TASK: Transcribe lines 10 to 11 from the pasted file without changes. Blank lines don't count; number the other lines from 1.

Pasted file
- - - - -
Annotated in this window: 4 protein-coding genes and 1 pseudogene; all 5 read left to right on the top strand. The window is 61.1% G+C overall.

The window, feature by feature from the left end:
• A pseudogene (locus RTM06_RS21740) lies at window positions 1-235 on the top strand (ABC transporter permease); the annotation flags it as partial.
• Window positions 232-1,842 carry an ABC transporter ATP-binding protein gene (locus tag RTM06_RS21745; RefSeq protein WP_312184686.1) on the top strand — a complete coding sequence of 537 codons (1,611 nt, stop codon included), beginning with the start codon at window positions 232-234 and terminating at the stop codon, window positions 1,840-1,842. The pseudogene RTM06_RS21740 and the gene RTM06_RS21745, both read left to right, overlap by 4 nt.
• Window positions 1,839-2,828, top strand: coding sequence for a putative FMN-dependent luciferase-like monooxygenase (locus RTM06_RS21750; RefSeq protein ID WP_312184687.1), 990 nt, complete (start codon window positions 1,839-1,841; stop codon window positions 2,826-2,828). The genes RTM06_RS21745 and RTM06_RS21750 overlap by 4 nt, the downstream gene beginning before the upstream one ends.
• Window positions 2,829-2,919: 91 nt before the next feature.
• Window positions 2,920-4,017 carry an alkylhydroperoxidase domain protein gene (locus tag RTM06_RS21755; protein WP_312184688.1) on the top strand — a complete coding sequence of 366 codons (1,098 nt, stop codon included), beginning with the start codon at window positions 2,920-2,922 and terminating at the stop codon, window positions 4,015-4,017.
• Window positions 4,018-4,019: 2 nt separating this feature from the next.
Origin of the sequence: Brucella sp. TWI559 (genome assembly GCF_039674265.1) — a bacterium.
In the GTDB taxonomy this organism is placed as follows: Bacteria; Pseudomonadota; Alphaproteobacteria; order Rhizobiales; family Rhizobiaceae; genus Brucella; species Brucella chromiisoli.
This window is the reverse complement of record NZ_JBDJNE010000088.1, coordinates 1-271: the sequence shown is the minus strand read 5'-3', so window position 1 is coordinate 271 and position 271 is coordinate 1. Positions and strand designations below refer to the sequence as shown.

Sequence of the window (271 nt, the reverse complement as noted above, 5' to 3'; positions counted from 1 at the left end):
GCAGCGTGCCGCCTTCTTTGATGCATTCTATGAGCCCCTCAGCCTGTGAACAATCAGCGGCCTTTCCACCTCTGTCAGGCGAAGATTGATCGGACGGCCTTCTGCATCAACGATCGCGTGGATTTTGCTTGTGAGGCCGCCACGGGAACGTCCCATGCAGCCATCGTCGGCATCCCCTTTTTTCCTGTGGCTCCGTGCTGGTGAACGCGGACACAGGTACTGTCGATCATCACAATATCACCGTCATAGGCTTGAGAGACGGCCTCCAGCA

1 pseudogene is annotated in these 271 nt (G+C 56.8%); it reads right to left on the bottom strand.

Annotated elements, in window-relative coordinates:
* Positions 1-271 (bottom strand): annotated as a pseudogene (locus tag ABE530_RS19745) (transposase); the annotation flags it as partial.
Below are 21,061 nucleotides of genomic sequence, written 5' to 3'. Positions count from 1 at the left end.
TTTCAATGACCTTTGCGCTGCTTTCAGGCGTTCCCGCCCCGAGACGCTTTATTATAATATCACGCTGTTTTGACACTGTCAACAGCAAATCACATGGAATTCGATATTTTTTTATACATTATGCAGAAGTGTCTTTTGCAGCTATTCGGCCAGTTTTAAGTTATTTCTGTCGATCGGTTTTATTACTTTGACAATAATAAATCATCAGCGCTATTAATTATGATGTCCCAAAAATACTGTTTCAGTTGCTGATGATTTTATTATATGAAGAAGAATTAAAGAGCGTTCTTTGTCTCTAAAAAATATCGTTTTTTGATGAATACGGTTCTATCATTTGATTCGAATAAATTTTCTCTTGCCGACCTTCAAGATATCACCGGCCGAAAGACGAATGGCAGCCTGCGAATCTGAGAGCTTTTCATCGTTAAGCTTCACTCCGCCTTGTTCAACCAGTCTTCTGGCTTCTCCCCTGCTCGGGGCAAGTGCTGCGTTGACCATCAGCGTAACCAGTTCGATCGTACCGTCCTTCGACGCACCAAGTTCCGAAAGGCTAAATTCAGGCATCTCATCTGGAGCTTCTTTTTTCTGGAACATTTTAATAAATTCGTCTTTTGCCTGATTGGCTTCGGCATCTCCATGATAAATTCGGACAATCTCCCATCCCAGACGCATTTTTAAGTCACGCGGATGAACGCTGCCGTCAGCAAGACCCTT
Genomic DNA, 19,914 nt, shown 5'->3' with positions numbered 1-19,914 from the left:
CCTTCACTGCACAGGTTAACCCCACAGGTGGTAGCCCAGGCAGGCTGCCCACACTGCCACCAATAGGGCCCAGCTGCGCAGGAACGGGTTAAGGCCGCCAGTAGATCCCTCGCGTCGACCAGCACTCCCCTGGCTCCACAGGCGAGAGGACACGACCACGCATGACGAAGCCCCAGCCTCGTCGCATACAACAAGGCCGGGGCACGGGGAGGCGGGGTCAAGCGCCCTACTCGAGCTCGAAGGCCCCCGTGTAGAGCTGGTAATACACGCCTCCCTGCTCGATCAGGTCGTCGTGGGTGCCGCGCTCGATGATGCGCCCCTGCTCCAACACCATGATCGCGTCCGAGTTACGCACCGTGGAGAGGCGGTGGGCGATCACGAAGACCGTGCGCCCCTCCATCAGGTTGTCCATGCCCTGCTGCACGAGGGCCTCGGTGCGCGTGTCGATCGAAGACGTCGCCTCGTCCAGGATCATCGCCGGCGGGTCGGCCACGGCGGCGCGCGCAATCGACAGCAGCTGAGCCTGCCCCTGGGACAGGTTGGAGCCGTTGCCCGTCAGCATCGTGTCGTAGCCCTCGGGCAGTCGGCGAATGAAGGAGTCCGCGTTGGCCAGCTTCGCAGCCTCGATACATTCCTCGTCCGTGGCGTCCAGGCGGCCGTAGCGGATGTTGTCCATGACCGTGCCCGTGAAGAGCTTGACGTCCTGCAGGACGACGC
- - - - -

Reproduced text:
In the GTDB taxonomy this organism is placed as follows: Bacteria; Pseudomonadota; Alphaproteobacteria; order Rhizobiales; family Rhizobiaceae; genus Brucella; species Brucella chromiisoli.
This window is the reverse complement of record NZ_JBDJNE010000088.1, coordinates 1-271: the sequence shown is the minus strand read 5'-3', so window position 1 is coordinate 271 and position 271 is coordinate 1. Positions and strand designations below refer to the sequence as shown.